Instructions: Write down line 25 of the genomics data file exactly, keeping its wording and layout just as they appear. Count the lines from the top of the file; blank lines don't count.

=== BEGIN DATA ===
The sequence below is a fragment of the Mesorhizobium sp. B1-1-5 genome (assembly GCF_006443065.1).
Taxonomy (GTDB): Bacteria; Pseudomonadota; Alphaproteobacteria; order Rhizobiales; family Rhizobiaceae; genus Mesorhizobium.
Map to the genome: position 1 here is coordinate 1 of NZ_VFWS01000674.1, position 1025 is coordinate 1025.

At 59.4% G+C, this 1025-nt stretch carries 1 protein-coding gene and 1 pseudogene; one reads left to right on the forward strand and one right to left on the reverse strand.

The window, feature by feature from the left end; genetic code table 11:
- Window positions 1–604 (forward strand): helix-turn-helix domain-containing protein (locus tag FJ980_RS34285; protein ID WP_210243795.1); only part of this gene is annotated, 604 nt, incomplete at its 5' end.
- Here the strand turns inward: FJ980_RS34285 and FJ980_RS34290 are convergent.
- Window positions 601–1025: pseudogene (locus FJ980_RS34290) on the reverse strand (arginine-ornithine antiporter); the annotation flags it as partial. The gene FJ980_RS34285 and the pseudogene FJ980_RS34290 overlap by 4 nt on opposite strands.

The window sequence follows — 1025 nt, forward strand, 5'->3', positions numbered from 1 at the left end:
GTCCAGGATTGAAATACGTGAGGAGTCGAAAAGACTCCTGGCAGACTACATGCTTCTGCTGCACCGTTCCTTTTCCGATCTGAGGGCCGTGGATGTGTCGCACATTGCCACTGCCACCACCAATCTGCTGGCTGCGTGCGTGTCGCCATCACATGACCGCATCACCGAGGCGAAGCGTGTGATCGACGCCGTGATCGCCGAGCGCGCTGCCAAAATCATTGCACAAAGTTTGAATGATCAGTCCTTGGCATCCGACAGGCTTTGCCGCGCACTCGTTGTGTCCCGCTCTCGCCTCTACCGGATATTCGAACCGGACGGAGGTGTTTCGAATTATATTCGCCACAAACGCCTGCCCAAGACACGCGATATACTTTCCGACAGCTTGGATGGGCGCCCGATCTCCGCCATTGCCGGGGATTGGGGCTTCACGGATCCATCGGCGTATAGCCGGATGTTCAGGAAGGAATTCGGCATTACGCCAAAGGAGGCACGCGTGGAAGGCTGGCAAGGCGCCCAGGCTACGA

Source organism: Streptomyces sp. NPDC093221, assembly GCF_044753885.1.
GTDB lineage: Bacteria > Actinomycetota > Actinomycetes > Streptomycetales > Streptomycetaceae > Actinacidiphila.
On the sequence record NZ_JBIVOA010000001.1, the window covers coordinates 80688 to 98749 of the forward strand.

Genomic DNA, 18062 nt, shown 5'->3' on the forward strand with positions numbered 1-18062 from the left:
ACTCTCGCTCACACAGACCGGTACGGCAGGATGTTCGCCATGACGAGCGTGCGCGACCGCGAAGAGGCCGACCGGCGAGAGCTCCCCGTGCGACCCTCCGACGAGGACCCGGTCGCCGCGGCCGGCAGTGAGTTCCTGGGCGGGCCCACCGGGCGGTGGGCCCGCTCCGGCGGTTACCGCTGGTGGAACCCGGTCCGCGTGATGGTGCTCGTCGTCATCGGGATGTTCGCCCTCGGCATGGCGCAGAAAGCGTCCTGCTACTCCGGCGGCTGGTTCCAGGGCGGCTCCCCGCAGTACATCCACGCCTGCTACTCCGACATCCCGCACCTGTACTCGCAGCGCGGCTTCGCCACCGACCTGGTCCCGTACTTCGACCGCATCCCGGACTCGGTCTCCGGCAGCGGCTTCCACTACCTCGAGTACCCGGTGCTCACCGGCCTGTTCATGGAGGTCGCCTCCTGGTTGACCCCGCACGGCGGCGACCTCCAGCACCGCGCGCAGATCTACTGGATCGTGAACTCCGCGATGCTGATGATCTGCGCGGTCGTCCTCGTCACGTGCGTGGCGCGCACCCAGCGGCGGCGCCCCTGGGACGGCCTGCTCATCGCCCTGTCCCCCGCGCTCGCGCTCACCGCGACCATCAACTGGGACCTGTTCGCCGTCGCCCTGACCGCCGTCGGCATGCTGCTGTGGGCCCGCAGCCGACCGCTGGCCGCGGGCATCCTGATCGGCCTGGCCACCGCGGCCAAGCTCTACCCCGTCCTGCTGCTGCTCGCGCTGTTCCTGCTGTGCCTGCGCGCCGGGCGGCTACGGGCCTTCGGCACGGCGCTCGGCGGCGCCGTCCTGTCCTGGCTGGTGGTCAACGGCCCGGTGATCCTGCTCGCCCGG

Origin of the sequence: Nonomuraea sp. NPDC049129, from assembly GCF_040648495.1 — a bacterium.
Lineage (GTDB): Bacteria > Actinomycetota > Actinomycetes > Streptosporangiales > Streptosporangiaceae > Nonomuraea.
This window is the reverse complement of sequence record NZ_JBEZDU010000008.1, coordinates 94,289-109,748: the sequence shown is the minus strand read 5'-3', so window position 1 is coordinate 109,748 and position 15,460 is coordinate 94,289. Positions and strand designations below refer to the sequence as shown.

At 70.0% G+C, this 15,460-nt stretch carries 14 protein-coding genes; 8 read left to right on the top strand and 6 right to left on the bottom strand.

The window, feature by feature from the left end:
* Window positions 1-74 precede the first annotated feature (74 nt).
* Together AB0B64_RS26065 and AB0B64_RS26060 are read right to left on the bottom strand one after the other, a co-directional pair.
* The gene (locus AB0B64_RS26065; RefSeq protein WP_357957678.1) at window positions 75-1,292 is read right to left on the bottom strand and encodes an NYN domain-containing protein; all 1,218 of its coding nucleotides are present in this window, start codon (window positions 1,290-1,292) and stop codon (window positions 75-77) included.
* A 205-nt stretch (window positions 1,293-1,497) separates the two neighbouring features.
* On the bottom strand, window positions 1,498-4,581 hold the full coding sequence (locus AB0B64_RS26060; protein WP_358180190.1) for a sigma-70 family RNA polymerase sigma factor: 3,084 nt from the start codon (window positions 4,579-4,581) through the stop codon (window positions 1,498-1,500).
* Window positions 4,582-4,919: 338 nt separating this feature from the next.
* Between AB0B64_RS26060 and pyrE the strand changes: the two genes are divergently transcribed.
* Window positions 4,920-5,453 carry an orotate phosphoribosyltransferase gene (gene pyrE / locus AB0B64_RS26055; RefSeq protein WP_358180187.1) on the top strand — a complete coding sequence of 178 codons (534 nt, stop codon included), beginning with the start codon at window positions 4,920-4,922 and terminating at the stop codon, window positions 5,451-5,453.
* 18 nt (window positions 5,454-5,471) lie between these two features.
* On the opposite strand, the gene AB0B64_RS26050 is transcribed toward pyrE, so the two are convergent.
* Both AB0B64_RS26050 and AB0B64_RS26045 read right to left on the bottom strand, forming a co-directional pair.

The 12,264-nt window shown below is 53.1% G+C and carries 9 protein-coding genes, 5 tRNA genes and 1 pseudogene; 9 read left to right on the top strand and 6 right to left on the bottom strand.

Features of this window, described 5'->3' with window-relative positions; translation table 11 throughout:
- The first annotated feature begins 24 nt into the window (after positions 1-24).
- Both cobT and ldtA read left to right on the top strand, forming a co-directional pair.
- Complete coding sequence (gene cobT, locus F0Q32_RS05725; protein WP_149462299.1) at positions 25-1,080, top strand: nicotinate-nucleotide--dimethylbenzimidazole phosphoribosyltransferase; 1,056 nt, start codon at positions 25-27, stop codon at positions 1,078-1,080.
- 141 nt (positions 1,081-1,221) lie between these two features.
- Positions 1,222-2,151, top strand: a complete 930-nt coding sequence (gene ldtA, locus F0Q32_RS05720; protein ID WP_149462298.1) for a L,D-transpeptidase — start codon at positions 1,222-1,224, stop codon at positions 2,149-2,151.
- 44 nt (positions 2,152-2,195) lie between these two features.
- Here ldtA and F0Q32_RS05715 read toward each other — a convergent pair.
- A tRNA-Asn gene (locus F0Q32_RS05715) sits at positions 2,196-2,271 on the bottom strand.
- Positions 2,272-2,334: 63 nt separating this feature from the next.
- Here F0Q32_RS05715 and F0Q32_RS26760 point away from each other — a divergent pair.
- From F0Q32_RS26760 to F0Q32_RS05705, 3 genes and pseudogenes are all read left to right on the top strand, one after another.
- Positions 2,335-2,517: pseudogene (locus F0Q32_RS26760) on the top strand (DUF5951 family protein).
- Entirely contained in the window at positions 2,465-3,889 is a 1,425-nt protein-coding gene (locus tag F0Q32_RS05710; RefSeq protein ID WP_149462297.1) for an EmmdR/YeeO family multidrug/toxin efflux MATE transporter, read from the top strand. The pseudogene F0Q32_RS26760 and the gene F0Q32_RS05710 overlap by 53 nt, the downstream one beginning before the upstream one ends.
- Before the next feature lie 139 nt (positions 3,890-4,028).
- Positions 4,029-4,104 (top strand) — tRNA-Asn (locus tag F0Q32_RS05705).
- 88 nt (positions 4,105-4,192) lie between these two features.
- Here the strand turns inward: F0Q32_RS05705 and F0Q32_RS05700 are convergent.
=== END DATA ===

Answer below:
* On the bottom strand, window positions 1,498-4,581 hold the full coding sequence (locus AB0B64_RS26060; protein WP_358180190.1) for a sigma-70 family RNA polymerase sigma factor: 3,084 nt from the start codon (window positions 4,579-4,581) through the stop codon (window positions 1,498-1,500).